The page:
Glitterarti / Banned In Birkenhead

Glitterarti / Banned In Birkenhead

Reviewed by JJ Schaer

Glitterarti, at the Birkenhead Visitors Park, and Banned In Birkenhead, at Art Hub 51, is the same exhibition that has been banned out of both of its locations – lasting one day at the former, before being closed due to a managerial decision, and just over a weekend at the latter, this time being cut short in its run due to complaints from the general public. The reasons being given including a piece as being indecent, one as being religiously offensive, some containing dark imagery and a further being cited as a health and safety hazard for being painted on glass.

I saw the exhibition whilst it was briefly housed in Arts Hub 51 and I can honestly say I was far from offended. There were a number of pieces on show from several artists on a wide range of themes. There were frenetic glittery landscapes from Virginia Chandler; some neon zombie-esque paintings and a brilliant self explanatory piece called ‘Spitting Teeth’ by Chris Zombieking – his pieces were also cited as those being provocative; a selection of cartoonish monsters by Ilan Sheady; as well as portraits in graffiti by Jade Marie Bell and some in oils by Louise Boyce, amongst others.

Two of the pieces that received complaints where Ambidexter’s crucifixes and Shelli Le Fay’s ‘Unmother’ painting (pictured). I spoke to the two artists about their work and their views on the exhibitions.

Ambidexter had five crucifixes on show, all painted in vivid colours and one showing a Ganesh crucified, along with another painting. “There was four Jesus’ and one Ganesh all crucified. And I also had one called ‘Roller Girl Loopy Loo’ which was basically a bare breasted woman on roller skates with a megaphone for a head, which was one of the things taken offence to… As of the Jesus’, or Jesi as they have been known, it was a bit of a fun poke at religion. The Ganesh one I did was not so much a poke at religion, but I just liked the idea of religios-fusion. There is a ridiculousness, that I think, exists in the believability of religion and religious ideas. So trying to make Jesus unbelievable, or more unbelievable, than he is is also one part of it as well.”

Shelli Le Fay had a number of pieces on show, all in a gothic cartoon form with hearts as their central theme, but it was her one piece ‘Unmother’ that seemed to cause offence. “The people at the exhibition didn’t know this, but the piece was about abortion, which they may have found challenging, but they didn’t know that part of it. Now the thing is in my painting when I was doing it was I’d had this problem before, with breasts basically. I was told that I wasn’t allowed to show it at certain places because of that. Which I’ve always found kind of stupid but I went along with it. But with this painting when I was doing it I kind of wanted to avoid having nipples in it because I knew this could happen… So in Unmother there was a woman in the bath and I wanted to put the heart in it I realised without painting the nipples in it looked wrong. The proportions would have been wrong. So in the end I just decided to do it and though it’ll probably be fine I’ll just take the risk. And that was their problem with it because they didn’t know what the actual concept was. The thing that sort of bothered me the most about that I suppose is that it is entirely non-sexual nudity. It is just a woman sitting in a bath and her breasts are just there because they are a part of her body and there’s nothing sort of vaguely erotic about it at all…. It didn’t surprise me remotely because it had happened before, but the thing that bothered me was that no one had asked to see our work before we put it up.”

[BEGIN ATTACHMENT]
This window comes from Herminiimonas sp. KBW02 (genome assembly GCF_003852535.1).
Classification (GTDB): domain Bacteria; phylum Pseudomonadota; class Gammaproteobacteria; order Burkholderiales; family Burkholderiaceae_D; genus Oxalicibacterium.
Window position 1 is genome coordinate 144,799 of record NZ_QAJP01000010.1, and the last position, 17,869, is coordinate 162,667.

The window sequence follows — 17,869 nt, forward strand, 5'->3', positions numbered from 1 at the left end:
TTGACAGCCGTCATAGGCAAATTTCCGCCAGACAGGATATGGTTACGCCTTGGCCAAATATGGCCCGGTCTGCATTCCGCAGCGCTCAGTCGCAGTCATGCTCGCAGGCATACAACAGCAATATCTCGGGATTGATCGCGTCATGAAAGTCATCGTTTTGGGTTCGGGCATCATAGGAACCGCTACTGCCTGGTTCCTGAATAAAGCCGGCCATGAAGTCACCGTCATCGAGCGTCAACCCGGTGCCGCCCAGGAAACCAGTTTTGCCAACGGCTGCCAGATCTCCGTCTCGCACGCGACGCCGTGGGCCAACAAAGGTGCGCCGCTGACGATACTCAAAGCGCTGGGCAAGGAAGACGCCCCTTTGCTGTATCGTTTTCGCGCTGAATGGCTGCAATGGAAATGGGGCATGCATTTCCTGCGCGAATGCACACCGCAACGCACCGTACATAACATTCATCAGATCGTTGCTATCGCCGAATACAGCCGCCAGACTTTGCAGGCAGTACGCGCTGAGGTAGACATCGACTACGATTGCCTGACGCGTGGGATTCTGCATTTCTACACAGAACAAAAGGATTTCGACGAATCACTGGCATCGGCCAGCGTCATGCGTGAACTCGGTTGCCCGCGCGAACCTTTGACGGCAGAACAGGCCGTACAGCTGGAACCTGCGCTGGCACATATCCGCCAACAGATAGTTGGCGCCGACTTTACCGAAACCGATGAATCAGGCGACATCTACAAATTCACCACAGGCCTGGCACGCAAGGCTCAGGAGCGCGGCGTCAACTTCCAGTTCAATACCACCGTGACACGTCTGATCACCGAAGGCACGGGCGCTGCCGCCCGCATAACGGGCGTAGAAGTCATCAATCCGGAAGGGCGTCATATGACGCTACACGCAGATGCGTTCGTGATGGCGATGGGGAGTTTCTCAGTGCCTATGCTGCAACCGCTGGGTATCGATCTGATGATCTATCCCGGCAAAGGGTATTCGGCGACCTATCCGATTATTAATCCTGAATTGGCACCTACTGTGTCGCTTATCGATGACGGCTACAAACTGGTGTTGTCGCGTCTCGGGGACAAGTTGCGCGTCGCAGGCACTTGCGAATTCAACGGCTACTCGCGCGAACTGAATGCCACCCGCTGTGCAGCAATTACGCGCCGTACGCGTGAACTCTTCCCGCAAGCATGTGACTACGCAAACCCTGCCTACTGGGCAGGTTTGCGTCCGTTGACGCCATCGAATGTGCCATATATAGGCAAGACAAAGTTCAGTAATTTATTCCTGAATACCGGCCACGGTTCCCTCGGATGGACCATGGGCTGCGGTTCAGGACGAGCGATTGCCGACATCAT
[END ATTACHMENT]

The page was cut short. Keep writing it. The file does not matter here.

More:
It must also be noted that during the interim between the two venues, the exhibition was housed for a week at the Atrium without any complaints from the management or public.

I asked them if they thought that their works were offensive. Ambidexter said, “I think they were a bit provocative. I personally have some artwork that I could have put up which would have been more offensive. I still don’t think that’s offensive, I don’t like to do stuff that’s just blatantly nasty or offensive sort of thing. So even my stuff that’s more offensive doesn’t cross a line that I’ve drawn that I would say is offensive, I just think it’s on the edge and that’s were I like to keep it. But that’s a very subjective term offensive. I’m sure there are a lot of things that wouldn’t offend some people that would offend me.”

Shelli had similar views, “All of the work did have quite challenging themes behind them, but they weren’t the reason that they took the pieces down. None of the work is about the human body, none of it is about nudity, or sexuality, or erotica. It just uses the human body as a way of expressing a challenging theme. Like mine being about choosing not to be a mother and some of the other work like Chris’ was based on horror. But they are using the body to get that concept across, it is not about the body. Where the reason they had the problem with it was a really shallow thing of ‘you can’t have nudity in it’, whereas if they had known mine was about abortion they would have probably been more shocked.… I didn’t paint that to be offensive. That’s the not the type of person I am. I don’t

As of writing this article the exhibition has yet to find a new home.

Image of ‘Unmother’ courtesy of Shelli Le Fay.

1 Comment

  1. Good piece and an extraordinary story of censorship. People do get offended by nipples, except on men.


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